Health Care Blog Loses It After U.S. Health System is Defended in AP Article

Q: When is a think-tank not a think tank?

A: When it’s a conservative one.

Or so implies Matthew Holt, proprietor of the not very objective, but certainly quite emotional Health Care Blog.

Mr. Holt appears to be incensed that the Associated Press quoted David Hogberg in a story about the U.S. health care system.

Holt says:

…the AP found a rent-a-quote to make the article fair and balanced:

David Hogberg, senior policy analyst at the National Center for Public Policy Research, said a strong case can be made that the U.S. health care system is the best. “It depends on what measures you use,” Hogberg said. Life expectancy is influenced by many factors other than health care, he said, and nations measure infant death rates inconsistently. Other measures show the United States performing well, he said.

Just in case you wondered the National Center for Public Policy Research may sound like its some official well respected non-partisan body but its header title describes it as a “A Conservative Think Tank” (an oxymoron perhaps). Yeah, those guys know all about health care, I’m sure…

“Rent-a-quote”? What does that even mean?

As for the rest of it, if calling The National Center for Public Policy Research “conservative” is Holt’s best response to The National Center’s contention that the U.S. health care system performs well overall when compared to the systems of other nations, we’ll take that as a compliment. We assume that if there had been a fault in our actual logic as applied to the question, as opposed to our political philosophy, Holt would have pointed it out.

P.S. David Hogberg and Matthew Holt continued their debate in the comments to the Health Care Blog post. David Hogberg notes briefly, on his own blog, and in more detail, in this in this National Center paper, why he has been critical of those who claim the U.S. has an inferior health care system based on the statistics of life expectancy and infant mortality.

Holt heatedly replies that Hogberg’s “argument… is illogical crap” and claims to have “dealt with it” in this post at another blog. However, the post Holt references does not even address life expectancy and infant mortality, and is actually kind of a disjointed rant, so it is safe to say Holt hasn’t dealt with the issue at all.

It is amazing how angry some idealogues can get, and for what little provocation.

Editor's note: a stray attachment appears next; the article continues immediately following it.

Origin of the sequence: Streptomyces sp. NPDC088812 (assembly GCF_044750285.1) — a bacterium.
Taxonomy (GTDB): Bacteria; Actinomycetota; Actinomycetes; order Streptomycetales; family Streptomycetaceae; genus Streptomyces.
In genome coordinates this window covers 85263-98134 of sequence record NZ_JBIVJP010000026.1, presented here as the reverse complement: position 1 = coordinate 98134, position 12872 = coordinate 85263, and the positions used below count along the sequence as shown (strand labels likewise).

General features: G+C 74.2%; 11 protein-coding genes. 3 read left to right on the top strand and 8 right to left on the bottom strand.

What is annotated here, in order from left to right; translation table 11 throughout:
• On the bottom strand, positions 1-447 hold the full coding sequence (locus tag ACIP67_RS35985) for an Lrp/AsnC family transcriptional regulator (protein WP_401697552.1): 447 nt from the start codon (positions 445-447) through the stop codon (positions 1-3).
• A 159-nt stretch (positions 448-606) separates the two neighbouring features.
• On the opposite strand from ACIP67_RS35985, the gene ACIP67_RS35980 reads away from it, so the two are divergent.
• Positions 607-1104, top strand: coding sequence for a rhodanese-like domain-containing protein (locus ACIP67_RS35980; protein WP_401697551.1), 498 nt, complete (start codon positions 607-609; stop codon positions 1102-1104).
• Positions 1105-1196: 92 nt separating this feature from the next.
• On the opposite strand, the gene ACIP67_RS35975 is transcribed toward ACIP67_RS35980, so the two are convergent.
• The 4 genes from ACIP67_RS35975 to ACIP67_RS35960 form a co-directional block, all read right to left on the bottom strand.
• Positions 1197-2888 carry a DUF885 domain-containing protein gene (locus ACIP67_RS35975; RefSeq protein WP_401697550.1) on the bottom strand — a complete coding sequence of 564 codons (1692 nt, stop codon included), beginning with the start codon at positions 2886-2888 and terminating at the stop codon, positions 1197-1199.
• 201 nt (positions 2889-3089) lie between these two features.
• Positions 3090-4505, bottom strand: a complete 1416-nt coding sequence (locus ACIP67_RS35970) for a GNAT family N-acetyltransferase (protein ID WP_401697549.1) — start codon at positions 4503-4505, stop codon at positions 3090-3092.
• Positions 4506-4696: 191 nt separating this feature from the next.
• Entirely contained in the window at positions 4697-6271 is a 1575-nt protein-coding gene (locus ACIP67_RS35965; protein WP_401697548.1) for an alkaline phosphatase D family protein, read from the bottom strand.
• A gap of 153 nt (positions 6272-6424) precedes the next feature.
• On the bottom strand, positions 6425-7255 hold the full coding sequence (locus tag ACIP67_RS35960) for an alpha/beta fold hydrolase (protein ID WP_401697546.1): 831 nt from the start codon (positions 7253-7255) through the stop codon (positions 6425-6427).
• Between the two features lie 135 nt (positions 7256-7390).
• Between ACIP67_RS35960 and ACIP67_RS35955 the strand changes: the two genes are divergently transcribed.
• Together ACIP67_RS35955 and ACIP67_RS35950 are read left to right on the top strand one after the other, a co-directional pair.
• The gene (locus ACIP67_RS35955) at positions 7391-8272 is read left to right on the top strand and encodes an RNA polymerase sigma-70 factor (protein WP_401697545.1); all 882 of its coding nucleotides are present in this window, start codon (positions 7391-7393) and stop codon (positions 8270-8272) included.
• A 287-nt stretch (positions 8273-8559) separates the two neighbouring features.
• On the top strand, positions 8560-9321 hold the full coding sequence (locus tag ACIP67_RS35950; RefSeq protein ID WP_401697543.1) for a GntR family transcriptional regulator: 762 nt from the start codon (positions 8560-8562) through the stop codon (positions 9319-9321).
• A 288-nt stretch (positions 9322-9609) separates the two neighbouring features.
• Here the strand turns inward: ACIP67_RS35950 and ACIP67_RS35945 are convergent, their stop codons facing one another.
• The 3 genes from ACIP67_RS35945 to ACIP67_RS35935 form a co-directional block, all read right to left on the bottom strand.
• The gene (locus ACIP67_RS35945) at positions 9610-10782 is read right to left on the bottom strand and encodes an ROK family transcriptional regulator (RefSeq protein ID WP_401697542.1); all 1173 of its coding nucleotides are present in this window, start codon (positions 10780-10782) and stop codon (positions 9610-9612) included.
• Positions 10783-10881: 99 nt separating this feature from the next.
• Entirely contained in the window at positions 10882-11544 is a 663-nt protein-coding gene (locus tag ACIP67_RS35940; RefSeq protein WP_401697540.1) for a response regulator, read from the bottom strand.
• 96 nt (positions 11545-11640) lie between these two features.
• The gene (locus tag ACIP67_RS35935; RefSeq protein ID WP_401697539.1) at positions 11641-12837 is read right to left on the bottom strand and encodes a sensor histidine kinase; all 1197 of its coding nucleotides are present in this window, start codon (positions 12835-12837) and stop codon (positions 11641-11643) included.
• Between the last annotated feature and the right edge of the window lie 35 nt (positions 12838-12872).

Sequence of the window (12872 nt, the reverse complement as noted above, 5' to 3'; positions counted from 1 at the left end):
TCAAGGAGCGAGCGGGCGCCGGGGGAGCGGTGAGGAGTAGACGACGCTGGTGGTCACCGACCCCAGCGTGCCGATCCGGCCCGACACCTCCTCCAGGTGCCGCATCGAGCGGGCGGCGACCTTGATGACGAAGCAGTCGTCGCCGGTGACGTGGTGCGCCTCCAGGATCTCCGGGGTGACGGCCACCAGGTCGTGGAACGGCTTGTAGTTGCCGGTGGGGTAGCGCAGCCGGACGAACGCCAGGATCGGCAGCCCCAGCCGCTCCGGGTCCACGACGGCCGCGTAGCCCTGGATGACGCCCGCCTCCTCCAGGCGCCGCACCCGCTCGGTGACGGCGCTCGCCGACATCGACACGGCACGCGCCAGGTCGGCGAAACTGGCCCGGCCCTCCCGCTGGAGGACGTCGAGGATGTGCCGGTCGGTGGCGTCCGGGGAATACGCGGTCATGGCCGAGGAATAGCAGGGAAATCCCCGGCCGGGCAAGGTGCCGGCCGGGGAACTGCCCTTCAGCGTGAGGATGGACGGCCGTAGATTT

Addendum, 5/16/07: Matthew Holt writes:


Thanks for writing about me. But I must say that if you were brave you’d a) allow comments on your post, and b) answer the two specific questions I raise in my “rant”.

If you’d bothered to follow the long debates about this topic you’d know that I too consider the life expectancy and infant mortality rates irrelevant….the problem is the BS about “which disease gets treated better where” is all equally irrelevant. It’s all cultural and got little to do with the structure of the health care system. But the joke is, that it’s clear that we do a much worse job in many disease categories here than many other countries. It baffles me as to why so many on the right want to talk about it so much. Hence the questions in my rant.

Meanwhile your rent a quote colleague David is apparently going to take me up on my offer. Brave lad.

As for the rent a quote and “fair and balanced”….if you can find me more than 5 top CEOs, academic or physician leaders — or any other serious observer of the system not making millions from it– who believes that the US system isn’t screwed up to the core, then I’ll be very surprised. You may not travel in their circles but I do. There’s a reason that American business is so pissed off with the health care system. The point is that there’s a very very wide consensus that things are badly wrong here. Emmanuel is absolutely in the mainstream of thinking about this. Your man Hoggy is not. But yet the AP presented them as two equals. It’s like the global warming “crossfire style” debate all over again.

I assure that I am not emotional at all about this topic. Unlike many of your friends on the free-market right in health, where libertarianism works (drug policy or your post about real estate brokers) I’m all for it. Where in cases of market failure it doesn’t I advocate sensible solutions that reform the market so that the best outcomes happen.

And frankly the quality of thinking from even the sensible libertarians in health care (Michael Cannon et al) is poor. By their OWN admissions their solutions don’t work for sick people. Go read up on the Cato debate I & Jon Cohn had with Arnold Kling, and/or try to find the solutions to provide insurance for the chronically ill in Cannon’s book. You’ll be looking for a long time!

Meanwhile if you’re a conservative think tank…why call yourselves “National”. You wouldn’t possibly be trying to fool people into thinking that you’re somehow nationally representative of anything, would you?



Matthew Holt Consulting
Research, forecasting & strategy
for the health care marketplace

Quick response to these points: